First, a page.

Solving Practical Engineering Challenges in Motion Control using Frequency Response Analysis

By Avinash Baskaran, Research Consultant - February 11, 2021


Attention Engineer! Your boss wants you to model a complicated system, design a device to counteract system instabilities and reach set points, work with manufacturers and distributors to fabricate a prototype, and then test and confirm that your device works according to the desired specifications. And he wants this done pronto! So you make a plan: First you’ll measure the response of the system with a few instruments, then spend countless hours modeling the system parameters in the time domain. You’ll grapple with every element of the model to design a device capable of attenuating the system response, then fabricate and test the device, which will, of course, require extensive re-calibration. Then you’ll test and tweak your device until you’ve finally met the desired specifications and are ready to pitch the device to the customer. All the while, you’ll be bouncing from one software to another, trying to keep your data and results organized. That’s just how it’s always been done, right? Not anymore. With a simple modification, you just might be able to drastically improve your efficiency and your customers’ confidence in your work product. Moving your analysis into the frequency domain might mean the difference between hours of extensive calculus and a just little bit of algebra at the touch of a button.

The Practical Perspective...

Let’s consider the following example. You are working on a new shock absorber with varying stiffness and damping, like the one pictured below. Because of the innovative nature of this device, it would be difficult to rely on traditional algorithms for determining design parameters like the stroke and piston lengths, spring parameters and serial/parallel arrangements. So it takes you some time to calculate the dynamics necessary to select the design parameters. After this process, you now have a theoretical shock absorber and are ready to move to next steps.

Figure 1. Theoretical shock absorber design

Source: Analysis of suspension with variable
stiffness and variable damping force for
automotive applications 


You coordinate with contractors, engineers and suppliers to produce an instrumented prototype, and spend days collecting performance data to analyze the system.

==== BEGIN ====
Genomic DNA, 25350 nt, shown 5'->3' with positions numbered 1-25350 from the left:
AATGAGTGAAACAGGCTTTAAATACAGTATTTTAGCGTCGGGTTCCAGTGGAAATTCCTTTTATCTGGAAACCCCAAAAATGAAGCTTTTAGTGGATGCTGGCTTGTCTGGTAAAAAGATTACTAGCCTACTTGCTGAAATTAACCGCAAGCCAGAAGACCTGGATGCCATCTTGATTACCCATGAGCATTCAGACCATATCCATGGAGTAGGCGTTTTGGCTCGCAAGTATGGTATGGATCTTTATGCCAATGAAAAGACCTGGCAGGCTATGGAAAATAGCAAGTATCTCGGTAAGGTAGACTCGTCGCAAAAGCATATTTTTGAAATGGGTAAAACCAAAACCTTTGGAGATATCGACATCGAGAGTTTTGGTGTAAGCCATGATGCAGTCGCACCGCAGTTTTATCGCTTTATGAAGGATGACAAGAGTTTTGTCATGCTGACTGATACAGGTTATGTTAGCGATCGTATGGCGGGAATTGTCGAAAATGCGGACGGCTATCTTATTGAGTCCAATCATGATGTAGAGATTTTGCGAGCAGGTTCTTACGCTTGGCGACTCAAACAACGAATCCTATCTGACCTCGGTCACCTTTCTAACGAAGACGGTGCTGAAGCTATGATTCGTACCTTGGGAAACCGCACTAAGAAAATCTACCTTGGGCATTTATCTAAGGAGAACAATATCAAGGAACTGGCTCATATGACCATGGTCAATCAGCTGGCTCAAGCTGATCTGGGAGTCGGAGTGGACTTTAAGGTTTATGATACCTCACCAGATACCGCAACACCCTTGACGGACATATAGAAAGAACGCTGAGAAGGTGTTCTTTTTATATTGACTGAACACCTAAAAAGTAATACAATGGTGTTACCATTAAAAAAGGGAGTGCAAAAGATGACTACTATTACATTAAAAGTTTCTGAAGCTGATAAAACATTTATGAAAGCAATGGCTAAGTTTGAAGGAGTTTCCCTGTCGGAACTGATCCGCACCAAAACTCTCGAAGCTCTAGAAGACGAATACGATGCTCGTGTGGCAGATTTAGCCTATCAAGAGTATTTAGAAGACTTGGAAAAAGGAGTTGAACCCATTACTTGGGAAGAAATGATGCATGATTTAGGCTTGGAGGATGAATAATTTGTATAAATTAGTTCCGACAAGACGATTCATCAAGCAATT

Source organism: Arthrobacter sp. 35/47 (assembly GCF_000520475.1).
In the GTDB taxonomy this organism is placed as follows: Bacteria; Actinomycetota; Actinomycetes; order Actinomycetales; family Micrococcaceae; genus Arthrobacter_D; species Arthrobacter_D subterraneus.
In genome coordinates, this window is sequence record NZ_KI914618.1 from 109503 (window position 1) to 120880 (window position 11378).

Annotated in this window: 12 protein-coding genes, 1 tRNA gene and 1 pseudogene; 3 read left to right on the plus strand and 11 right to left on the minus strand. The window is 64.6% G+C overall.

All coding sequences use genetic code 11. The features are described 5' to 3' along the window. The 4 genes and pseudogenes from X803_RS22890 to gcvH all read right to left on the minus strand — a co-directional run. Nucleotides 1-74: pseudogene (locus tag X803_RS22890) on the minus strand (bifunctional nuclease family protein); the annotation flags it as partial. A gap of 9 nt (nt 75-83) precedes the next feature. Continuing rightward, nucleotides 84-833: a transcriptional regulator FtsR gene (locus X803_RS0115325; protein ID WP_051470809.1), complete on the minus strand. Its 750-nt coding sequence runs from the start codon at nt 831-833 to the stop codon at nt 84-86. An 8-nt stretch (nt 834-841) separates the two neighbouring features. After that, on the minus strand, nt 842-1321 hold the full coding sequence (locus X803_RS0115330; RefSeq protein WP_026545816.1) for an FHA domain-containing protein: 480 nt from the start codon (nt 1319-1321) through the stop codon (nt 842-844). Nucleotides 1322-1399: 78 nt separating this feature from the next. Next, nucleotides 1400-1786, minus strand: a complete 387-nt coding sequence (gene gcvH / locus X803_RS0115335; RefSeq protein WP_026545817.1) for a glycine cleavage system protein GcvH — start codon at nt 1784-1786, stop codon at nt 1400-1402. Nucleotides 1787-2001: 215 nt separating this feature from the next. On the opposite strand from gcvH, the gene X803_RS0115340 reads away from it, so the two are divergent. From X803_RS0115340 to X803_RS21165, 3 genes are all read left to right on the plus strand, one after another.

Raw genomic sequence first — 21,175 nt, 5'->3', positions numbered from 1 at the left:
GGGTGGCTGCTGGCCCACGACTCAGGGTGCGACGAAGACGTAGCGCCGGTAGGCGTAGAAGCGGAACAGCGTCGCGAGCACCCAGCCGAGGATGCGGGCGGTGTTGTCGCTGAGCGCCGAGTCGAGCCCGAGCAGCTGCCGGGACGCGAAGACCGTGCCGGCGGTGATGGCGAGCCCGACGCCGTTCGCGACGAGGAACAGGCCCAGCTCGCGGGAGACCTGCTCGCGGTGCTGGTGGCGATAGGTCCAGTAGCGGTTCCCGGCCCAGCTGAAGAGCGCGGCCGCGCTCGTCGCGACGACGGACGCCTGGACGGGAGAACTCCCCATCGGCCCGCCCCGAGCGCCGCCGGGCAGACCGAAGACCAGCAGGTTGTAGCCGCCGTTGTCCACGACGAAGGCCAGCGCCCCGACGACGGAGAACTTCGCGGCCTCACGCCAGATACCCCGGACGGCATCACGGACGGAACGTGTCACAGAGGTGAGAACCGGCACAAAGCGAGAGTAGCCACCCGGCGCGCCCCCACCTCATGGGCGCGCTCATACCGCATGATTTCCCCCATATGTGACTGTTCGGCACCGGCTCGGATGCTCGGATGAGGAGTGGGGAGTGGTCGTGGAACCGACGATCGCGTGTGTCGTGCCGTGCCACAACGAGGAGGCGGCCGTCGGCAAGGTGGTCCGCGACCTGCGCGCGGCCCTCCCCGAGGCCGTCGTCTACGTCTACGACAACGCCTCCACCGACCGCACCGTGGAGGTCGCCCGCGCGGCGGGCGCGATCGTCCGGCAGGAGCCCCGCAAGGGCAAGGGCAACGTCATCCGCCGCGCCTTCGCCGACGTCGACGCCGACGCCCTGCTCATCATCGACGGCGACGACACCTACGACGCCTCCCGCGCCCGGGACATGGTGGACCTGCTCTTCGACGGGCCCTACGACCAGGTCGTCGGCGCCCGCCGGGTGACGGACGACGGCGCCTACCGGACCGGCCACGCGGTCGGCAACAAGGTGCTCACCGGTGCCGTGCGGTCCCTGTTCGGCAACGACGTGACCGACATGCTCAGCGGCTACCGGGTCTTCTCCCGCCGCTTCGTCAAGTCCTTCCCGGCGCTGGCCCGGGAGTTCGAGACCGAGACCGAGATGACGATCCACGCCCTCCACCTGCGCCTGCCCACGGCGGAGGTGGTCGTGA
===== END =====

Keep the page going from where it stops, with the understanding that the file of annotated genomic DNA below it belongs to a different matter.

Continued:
Test Setup  - Analysis of suspension with variable stiffness and variable damping force for automotive applications

Test setup shown has been used to measure displacement

“...vibration meter is used to record sprung mass displacement and acceleration within the

test frequency range”

- Jugulkar et al., Advances in Mechanical Engineering

Using any one of an array of easy to use and readily available frequency-based sensing devices, you measure and extract the typical frequency domain data regarding the movement, vibration and sprung mass displacement for your shock absorber, and generate some very compelling data concerning your device. But you notice that the device doesn’t quite work how you expect. You notice some underlying system artifacts that you would like to analyze and compensate for in the next iteration.

Now you have a choice. You can procure half a dozen costly and opaque data-analysis programs and painfully move into and out of each one, generating a little bit of insight here and there until you have enough to validate your design. Or you can consider using Venable Instrument’s System Identification, Analysis and Design software (SIAD) is specifically designed to make the next step of this process smooth and seamless. Using SIAD, you can easily estimate the transfer function from any measured frequency response data, translate it into the time domain, analyze the transient response, and tune a compensation model.

Using SIAD’s intuitive interface, you can quickly import and visualize your data, and build robust models, and tune the response with PID elements that can then be translated into practical realities. The software provides you with options to tune and assess the models. Using SIAD, you can visualize and identify system artifacts that didn’t appear in your initial analysis. What may have taken you days with several different software tools, can now be accomplished at the touch of a few buttons.

SIAD Output

SIAD User Interface (data imported and modeled with just poles and zeros estimate)

Screen Shot 2021-01-25 at 2.43.02 PM

SIAD used to generate an automatic model with excellent fit (100%) by providing a few simple and intuitive identification parameters

Screen Shot 2021-01-25 at 2.43.23 PM

(data not shown not pertaining to any shock absorber response)

Screen Shot 2021-01-25 at 2.43.31 PM


Having obtained a good theoretical model, SIAD allows you to introduce tuning elements to realize a more optimal system response that you can then introduce as corresponding design modifications into your physical design and get modified data that fits the desired response and is sure to please your boss and your customer!


While lighthearted, the approach described here is a very feasible design route that could yield tremendous benefits for everyday engineers in numerous ways. PID tuning elements determined by SIAD can be correlated to mechanical realities like dampers to enhance and optimize system performance. The same approach can be taken in industries ranging from aircraft design to chemical manufacturing and SIAD software can play a practically relevant role in every such industry. Find out how SIAD can become your partner in progress, by requesting a trial.


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